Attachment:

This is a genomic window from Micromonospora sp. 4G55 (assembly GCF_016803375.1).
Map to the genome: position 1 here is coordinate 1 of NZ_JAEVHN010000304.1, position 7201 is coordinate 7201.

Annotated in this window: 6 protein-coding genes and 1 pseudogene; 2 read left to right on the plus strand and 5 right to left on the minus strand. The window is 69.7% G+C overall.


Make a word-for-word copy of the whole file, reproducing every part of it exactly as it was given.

This is a genomic window from Micromonospora sp. 4G55 (assembly GCF_016803375.1).
Map to the genome: position 1 here is coordinate 1 of NZ_JAEVHN010000304.1, position 7201 is coordinate 7201.

Annotated in this window: 6 protein-coding genes and 1 pseudogene; 2 read left to right on the plus strand and 5 right to left on the minus strand. The window is 69.7% G+C overall.